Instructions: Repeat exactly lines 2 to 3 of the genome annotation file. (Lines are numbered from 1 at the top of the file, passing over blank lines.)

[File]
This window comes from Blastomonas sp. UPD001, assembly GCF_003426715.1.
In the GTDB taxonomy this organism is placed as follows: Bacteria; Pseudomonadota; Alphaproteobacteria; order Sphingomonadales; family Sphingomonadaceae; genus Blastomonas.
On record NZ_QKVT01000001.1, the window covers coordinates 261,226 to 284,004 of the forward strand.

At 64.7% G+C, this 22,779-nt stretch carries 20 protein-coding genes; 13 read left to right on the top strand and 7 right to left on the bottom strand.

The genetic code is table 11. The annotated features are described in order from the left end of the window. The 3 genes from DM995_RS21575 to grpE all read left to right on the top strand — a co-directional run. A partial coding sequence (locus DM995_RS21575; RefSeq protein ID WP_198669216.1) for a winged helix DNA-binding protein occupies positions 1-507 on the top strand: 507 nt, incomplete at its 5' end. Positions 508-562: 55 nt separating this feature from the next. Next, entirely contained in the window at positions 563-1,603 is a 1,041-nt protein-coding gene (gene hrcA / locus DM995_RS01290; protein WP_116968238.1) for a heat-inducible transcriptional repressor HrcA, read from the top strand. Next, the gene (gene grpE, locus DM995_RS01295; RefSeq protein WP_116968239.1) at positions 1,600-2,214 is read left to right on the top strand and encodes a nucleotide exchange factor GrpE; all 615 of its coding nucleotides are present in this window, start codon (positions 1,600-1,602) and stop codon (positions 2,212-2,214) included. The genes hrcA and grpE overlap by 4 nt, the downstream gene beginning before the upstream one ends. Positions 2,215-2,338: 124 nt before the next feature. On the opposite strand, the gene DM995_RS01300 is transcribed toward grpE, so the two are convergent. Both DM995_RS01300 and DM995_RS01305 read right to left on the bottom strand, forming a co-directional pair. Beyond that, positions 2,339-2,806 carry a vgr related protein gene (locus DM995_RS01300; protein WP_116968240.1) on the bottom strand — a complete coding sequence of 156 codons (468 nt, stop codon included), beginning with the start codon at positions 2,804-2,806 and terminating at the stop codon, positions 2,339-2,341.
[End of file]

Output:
In the GTDB taxonomy this organism is placed as follows: Bacteria; Pseudomonadota; Alphaproteobacteria; order Sphingomonadales; family Sphingomonadaceae; genus Blastomonas.
On record NZ_QKVT01000001.1, the window covers coordinates 261,226 to 284,004 of the forward strand.